In a sense, the residents and the faculty are pioneers, says Dr. Nerissa Koehn, associate program director of the residency. Participating in a new program in a rural state takes a certain kind of spirit. Koehn herself was born at St. Patrick Hospital and grew up in Missoula, where her parents work at UM, and graduated from Harvard Medical School. She worked eight years for the Indian Health Service in rural Zuni, New Mexico, where she directed resident and student rotations and grew to love teaching. She and her husband always wanted to return to western Montana, and the job with the program came along as if by magic.
Family practice medicine attracts special people who are well-rounded and care about patients in the context of their communities, she says.
“The relationships you form with rural patients are particularly meaningful because you become an integral part of the community,” she says. “You don’t take care of patients in isolation; you take care of them in the context of their families—from birth to death and in between.”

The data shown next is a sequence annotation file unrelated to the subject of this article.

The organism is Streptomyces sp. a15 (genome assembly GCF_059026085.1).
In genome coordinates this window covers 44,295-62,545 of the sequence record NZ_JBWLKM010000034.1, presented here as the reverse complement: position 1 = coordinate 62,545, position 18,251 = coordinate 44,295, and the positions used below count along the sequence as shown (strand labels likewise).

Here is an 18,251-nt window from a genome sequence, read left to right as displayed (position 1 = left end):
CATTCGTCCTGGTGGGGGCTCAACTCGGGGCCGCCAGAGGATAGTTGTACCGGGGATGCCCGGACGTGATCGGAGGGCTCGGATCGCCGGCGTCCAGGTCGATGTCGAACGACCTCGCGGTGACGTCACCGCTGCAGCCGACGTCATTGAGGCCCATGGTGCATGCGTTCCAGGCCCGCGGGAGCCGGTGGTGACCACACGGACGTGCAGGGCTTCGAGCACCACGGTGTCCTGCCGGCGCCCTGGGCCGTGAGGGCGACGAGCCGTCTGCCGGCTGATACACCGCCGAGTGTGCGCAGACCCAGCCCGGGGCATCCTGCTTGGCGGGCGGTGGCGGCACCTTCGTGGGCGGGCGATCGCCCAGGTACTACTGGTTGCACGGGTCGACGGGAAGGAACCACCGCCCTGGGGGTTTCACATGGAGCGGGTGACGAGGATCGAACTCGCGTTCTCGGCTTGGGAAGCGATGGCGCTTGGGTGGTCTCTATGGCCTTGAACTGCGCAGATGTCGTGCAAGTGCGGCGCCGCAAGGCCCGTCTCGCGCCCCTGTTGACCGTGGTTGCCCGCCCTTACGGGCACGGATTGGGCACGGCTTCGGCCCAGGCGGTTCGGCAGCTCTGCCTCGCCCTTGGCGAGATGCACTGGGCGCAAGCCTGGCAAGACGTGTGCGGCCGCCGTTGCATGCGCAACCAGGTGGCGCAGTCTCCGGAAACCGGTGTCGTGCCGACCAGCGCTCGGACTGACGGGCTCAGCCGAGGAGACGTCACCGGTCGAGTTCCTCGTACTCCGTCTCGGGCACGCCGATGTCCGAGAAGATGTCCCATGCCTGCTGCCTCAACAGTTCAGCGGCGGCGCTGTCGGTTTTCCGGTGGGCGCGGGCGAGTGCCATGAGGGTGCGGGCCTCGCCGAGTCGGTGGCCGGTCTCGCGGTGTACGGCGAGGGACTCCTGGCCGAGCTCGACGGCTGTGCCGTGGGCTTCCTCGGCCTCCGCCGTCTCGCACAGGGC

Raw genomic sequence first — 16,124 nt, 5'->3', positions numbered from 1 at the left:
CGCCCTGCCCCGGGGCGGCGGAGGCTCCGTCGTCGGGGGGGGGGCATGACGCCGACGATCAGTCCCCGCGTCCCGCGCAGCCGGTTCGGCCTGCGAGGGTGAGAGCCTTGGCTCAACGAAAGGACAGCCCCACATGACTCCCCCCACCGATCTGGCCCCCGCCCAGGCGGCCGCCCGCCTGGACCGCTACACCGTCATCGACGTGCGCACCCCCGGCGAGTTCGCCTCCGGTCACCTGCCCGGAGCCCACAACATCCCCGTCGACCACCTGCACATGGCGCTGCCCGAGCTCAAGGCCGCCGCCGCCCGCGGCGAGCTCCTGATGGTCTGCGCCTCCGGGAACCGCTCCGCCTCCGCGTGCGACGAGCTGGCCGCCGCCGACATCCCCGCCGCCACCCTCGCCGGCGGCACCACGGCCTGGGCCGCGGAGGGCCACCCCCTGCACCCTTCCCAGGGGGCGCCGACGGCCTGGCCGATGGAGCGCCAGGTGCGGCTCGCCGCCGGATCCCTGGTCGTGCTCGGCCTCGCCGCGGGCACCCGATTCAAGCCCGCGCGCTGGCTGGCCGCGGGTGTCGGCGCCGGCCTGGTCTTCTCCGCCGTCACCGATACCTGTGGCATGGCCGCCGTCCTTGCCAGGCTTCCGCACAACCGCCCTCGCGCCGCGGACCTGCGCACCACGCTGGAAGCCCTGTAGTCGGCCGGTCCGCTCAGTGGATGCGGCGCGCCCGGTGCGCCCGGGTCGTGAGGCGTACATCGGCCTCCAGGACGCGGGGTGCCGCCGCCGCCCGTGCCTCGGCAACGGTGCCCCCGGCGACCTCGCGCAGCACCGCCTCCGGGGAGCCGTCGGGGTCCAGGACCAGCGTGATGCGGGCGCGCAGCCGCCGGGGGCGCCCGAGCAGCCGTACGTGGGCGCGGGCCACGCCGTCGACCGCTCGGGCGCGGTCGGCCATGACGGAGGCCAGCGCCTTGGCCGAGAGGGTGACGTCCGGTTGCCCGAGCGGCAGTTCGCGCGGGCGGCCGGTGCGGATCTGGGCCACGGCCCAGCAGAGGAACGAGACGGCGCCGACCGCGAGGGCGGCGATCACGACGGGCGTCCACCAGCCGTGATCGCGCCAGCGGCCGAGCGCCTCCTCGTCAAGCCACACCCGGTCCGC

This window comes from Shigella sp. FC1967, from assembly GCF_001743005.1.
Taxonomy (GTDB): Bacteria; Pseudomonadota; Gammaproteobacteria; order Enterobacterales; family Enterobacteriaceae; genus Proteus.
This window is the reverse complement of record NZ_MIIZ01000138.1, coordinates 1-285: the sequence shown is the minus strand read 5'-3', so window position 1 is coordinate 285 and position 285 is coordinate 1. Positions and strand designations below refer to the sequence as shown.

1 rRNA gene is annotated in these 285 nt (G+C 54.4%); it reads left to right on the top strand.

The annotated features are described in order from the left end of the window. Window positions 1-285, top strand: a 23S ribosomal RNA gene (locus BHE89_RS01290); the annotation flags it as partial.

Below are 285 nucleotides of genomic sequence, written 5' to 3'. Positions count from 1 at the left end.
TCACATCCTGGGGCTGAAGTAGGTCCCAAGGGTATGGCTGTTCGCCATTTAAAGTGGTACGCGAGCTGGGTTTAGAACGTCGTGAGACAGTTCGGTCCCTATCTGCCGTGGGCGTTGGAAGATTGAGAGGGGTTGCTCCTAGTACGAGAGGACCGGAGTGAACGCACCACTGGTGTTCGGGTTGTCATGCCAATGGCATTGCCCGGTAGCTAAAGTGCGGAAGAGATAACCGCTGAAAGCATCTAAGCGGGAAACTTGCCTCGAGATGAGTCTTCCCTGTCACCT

The residents will practice in a team-based setting that provides a patient-centered medical home, a modern-day model that Partnership and UM champion and practice. It puts physicians together with pharmacists, physical therapists, and other practitioners for the patients’ benefit.
“The concept is shifting from a paradigm where the physician is the captain and everyone else does the captain’s work,” Vasquez says. “Each person does his own work in his or her own specialty. It empowers every person to be responsible for the patient.”
With the first class in place, White is ready to look down the road and imagine what success will look like.